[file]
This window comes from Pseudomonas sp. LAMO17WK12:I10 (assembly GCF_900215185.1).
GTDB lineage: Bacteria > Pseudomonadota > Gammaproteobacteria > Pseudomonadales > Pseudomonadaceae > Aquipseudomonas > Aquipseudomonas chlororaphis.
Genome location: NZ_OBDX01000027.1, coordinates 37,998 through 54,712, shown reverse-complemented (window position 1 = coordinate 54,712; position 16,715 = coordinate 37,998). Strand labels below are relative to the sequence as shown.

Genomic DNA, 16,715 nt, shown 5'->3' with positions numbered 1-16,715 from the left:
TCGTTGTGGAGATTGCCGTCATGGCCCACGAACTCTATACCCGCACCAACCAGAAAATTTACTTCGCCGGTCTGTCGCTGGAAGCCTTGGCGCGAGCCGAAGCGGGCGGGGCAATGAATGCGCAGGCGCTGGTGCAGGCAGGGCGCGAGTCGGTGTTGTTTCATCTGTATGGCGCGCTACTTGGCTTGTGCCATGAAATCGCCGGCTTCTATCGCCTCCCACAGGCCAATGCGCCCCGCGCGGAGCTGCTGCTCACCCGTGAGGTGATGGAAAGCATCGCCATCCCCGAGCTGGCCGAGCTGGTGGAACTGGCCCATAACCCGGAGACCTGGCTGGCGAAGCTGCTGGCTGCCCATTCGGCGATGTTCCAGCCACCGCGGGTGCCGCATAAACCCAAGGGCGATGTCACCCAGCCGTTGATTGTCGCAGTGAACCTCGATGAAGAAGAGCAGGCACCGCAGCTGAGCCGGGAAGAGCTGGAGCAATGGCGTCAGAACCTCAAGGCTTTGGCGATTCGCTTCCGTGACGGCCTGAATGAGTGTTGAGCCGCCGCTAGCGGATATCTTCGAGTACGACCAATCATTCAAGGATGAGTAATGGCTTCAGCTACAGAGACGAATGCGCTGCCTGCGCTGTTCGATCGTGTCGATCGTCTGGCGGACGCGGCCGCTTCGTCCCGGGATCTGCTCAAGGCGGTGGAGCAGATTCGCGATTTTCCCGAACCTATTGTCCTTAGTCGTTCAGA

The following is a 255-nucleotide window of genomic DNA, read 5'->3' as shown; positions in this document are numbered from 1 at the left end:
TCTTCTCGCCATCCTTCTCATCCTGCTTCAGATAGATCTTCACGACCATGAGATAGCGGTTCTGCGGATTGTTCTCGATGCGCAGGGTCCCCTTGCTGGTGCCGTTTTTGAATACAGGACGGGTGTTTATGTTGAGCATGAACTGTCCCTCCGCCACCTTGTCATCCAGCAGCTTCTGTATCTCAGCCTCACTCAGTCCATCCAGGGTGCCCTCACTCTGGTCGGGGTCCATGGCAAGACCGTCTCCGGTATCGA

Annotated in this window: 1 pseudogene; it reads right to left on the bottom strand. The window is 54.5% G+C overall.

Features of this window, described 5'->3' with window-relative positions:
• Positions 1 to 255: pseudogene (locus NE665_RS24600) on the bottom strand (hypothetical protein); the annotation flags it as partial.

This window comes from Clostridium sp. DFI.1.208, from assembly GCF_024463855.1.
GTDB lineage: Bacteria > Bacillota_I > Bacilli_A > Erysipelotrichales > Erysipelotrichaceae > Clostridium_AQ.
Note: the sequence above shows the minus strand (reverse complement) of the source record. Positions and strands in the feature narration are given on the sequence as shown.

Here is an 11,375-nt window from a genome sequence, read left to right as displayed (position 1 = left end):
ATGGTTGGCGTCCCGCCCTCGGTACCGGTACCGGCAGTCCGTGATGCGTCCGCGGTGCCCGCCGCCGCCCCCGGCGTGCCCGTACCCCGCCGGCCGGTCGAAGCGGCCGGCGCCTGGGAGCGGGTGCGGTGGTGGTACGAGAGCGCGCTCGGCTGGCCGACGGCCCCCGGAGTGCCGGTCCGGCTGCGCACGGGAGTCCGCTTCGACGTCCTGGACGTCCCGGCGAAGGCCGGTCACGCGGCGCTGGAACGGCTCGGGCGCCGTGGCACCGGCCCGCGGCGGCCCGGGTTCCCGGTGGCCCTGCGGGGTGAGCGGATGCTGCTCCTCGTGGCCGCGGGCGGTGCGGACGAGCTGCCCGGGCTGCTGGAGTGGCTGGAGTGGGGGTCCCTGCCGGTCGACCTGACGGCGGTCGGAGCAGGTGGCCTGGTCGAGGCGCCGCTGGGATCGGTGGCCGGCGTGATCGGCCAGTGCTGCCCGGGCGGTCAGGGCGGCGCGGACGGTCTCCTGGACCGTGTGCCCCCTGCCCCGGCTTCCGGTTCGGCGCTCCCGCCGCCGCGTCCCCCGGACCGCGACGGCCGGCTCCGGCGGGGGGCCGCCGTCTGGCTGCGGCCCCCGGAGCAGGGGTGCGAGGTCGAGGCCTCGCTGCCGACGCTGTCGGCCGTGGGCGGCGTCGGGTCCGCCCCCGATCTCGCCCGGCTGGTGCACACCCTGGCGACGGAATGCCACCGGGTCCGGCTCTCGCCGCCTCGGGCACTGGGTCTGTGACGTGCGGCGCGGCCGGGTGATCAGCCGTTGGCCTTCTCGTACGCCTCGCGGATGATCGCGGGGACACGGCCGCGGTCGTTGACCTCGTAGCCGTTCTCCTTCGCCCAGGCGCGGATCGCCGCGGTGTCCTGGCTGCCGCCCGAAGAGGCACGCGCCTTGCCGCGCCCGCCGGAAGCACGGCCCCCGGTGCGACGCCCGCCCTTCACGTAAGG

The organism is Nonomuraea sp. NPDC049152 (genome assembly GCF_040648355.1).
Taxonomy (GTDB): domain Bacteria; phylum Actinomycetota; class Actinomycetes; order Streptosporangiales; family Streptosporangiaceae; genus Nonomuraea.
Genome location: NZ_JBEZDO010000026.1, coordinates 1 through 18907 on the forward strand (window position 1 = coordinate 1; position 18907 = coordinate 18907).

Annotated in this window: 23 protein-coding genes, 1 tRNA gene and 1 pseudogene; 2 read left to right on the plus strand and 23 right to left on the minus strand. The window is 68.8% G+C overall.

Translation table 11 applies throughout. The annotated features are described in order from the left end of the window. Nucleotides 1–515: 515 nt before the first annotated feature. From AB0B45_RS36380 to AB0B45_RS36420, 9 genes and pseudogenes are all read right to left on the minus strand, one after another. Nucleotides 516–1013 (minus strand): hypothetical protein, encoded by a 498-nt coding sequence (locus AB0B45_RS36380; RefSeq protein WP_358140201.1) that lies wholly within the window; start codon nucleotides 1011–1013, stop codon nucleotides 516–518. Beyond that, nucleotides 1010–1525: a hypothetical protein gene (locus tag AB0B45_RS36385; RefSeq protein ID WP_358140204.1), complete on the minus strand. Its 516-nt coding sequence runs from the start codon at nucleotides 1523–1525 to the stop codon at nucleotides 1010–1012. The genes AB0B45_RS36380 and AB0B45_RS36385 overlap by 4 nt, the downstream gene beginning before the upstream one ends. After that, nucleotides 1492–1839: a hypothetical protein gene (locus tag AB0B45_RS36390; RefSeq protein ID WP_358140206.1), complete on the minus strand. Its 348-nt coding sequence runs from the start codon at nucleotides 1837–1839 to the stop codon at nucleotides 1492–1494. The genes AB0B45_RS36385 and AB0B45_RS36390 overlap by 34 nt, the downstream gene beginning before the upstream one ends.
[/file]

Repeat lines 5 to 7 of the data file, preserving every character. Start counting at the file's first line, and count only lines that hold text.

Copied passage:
TCGTTGTGGAGATTGCCGTCATGGCCCACGAACTCTATACCCGCACCAACCAGAAAATTTACTTCGCCGGTCTGTCGCTGGAAGCCTTGGCGCGAGCCGAAGCGGGCGGGGCAATGAATGCGCAGGCGCTGGTGCAGGCAGGGCGCGAGTCGGTGTTGTTTCATCTGTATGGCGCGCTACTTGGCTTGTGCCATGAAATCGCCGGCTTCTATCGCCTCCCACAGGCCAATGCGCCCCGCGCGGAGCTGCTGCTCACCCGTGAGGTGATGGAAAGCATCGCCATCCCCGAGCTGGCCGAGCTGGTGGAACTGGCCCATAACCCGGAGACCTGGCTGGCGAAGCTGCTGGCTGCCCATTCGGCGATGTTCCAGCCACCGCGGGTGCCGCATAAACCCAAGGGCGATGTCACCCAGCCGTTGATTGTCGCAGTGAACCTCGATGAAGAAGAGCAGGCACCGCAGCTGAGCCGGGAAGAGCTGGAGCAATGGCGTCAGAACCTCAAGGCTTTGGCGATTCGCTTCCGTGACGGCCTGAATGAGTGTTGAGCCGCCGCTAGCGGATATCTTCGAGTACGACCAATCATTCAAGGATGAGTAATGGCTTCAGCTACAGAGACGAATGCGCTGCCTGCGCTGTTCGATCGTGTCGATCGTCTGGCGGACGCGGCCGCTTCGTCCCGGGATCTGCTCAAGGCGGTGGAGCAGATTCGCGATTTTCCCGAACCTATTGTCCTTAGTCGTTCAGA

The following is a 255-nucleotide window of genomic DNA, read 5'->3' as shown; positions in this document are numbered from 1 at the left end:
TCTTCTCGCCATCCTTCTCATCCTGCTTCAGATAGATCTTCACGACCATGAGATAGCGGTTCTGCGGATTGTTCTCGATGCGCAGGGTCCCCTTGCTGGTGCCGTTTTTGAATACAGGACGGGTGTTTATGTTGAGCATGAACTGTCCCTCCGCCACCTTGTCATCCAGCAGCTTCTGTATCTCAGCCTCACTCAGTCCATCCAGGGTGCCCTCACTCTGGTCGGGGTCCATGGCAAGACCGTCTCCGGTATCGA